Defining property of QSL: long range entanglement; fractional excitation(spinon)(they can be shown to be equivalent); no symmetry breaking. Fractional excitations also occur in spin ice, but not true coherent quasiparticles.

long range entanglement = fractional (spinon) excitation = deconfined phase = boundary tensionless (spinons can space very long while only causing finite amount of energy). Spin ice becomes confined before 0 K, but QSL remains deconfined at 0 K.

 Spinons are well established in one-dimensional (1D) systems, in which they occur as domain walls(Fig. 4a). A spinon can thus be created similarly to a monopole in spin ice, by flipping a semi-infinite string of spins. A key difference, however, is that in one dimension the only boundary of such a string is its end point, so the string is guaranteed to cost only a finite energy from this boundary. By contrast, in two or three dimensions, the boundary of a string extends along its full length. A string would naturally be expected to have a tension (that is, there is an energy cost proportional to its length). String tension represents confinement of the exotic particle, as occurs for quarks in quantum chromodynamics. This is avoided in spin ice by the special form of the nearest-neighbour Hamiltonian. However, when spin ice is in equilibrium, corrections to this form would be expected to lead to monopole confinement at low temperatures. In a true 2D or 3D QSL, the string associated with a spinon remains robustly tensionless even at T = 0 K, owing to strong quantum fluctuations (Fig. 4c). This can be understood from the quantum superposition principle: rearranging the spins along the string simply reshuffles the various spin or valence-bond configurations that are already superposed in the ground state. Detailed studies of QSL states have shown that higher-dimensional spinons can have varied character. They may obey Fermi–Dirac36, Bose–Einstein37 or even anyonic statistics (see page 187). They may be gapped (that is, require a non-zero energy to excite) or gapless, or they may even be so strongly interacting that there are no sharp excitations of any kind38..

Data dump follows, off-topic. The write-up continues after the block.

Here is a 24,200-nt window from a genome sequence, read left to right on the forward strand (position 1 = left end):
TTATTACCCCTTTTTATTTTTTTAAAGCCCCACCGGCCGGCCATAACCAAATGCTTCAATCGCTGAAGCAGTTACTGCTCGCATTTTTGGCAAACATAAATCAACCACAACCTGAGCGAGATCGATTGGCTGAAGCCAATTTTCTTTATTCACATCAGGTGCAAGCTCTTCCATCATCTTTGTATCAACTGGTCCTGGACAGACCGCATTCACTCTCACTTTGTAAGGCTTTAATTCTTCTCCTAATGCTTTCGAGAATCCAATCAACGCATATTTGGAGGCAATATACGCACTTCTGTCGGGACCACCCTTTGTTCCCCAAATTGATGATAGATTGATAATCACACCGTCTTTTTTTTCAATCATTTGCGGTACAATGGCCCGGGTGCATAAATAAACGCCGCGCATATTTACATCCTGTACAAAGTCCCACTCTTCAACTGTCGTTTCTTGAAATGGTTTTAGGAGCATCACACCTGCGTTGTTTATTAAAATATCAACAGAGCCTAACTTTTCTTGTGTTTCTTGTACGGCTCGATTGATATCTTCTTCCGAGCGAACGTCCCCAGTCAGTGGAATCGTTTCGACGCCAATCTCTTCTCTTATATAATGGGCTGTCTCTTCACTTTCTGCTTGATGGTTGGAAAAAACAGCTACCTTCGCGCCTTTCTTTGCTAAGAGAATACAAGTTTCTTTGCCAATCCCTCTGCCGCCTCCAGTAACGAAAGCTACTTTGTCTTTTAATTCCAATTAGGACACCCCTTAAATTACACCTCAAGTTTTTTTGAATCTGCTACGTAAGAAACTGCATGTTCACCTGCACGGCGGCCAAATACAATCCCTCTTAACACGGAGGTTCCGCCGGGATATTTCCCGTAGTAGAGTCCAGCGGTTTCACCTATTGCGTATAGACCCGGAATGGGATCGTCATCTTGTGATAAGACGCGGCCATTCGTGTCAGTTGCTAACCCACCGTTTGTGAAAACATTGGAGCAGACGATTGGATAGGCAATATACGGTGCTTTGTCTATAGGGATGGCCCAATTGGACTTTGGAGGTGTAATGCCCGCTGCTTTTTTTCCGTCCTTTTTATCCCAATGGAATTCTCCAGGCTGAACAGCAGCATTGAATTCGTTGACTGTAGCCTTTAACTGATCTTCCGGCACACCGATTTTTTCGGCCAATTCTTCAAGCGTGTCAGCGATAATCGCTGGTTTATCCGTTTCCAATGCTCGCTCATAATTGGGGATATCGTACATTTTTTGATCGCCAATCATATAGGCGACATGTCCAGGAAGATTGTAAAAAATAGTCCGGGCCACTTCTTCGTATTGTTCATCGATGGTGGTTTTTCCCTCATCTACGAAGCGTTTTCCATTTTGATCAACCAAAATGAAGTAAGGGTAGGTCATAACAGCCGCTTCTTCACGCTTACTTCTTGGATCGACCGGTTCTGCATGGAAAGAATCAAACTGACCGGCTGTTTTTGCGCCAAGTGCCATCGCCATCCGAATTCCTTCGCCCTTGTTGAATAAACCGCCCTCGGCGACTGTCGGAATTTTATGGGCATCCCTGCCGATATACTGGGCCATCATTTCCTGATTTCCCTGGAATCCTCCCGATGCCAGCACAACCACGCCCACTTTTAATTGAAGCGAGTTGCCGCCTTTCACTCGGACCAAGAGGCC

Experimental technique: nuclear magnetic resonance (NMR) and muon spin resonance experiments prove magnetic moments; specific heat (compare with theory); thermal transport and elastic/inelastic neutron scattering (excitation properties).

Materials are distinguished by their degree of Mott insulator (U/t).

 

 

 

Cauchy theorem: a good place to review elementary group theory stuff

Cauchy’s theorem in group theory is an excellent place to review fundamental group stuff because (one of) its proof(s) involves the concepts of normal group, centralizer, orbit-stabilizer theorem and conjugacy class equation, etc. On the other hand, it is a crucial step to many important p-group results, including Sylow’s theorems.

Theorem (Cauchy):

G a finite group and p a prime. Then if p\big| |G| \Rightarrow \exists g\in G s.t. g‘s order is p.

Proof:

(i)When G is abelian: do induction on |G|. For |G|=n: consider a \in G, a\neq e. If p\big |\langle a\rangle|, done; otherwise p\big| [G:\langle a\rangle], by inductive hypothesis \exists x\langle a\rangle of order p in G/\langle a\rangle for some x\in G. If m is the order of x in G, then (x\langle a\rangle)^m=\langle a\rangle\Rightarrow p|m, done.

(ii)For a general G: also do induction on |G|. for |G|=n: Z(G) is abelian. If p\big| |Z(G)|, done by (i); otherwise from conjugacy class equation, \exists \text{Cl}(a), where a\notin Z(G), s.t. p\nmid |\text{Cl}(a)|=[G:C_G(a)]\Rightarrow p\big||C_G(a)|<n=|G|, done by induction.

 

 

Hilbert’s fifth problem and Gleason metrics

The easy version of this question is: when a topological group is a Lie group?

What's new

Hilbert’s fifth problem asks to clarify the extent that the assumption on a differentiable or smooth structure is actually needed in the theory of Lie groups and their actions. While this question is not precisely formulated and is thus open to some interpretation, the following result of Gleason and Montgomery-Zippin answers at least one aspect of this question:

Theorem 1 (Hilbert’s fifth problem) Let $latex {G}&fg=000000$ be a topological group which is locally Euclidean (i.e. it is a topological manifold). Then $latex {G}&fg=000000$ is isomorphic to a Lie group.

Theorem 1 can be viewed as an application of the more general structural theory of locally compact groups. In particular, Theorem 1 can be deduced from the following structural theorem of Gleason and Yamabe:

Theorem 2 (Gleason-Yamabe theorem) Let $latex {G}&fg=000000$ be a locally compact group, and let $latex {U}&fg=000000$ be an open neighbourhood of the identity in $latex…

View original post 4,399 more words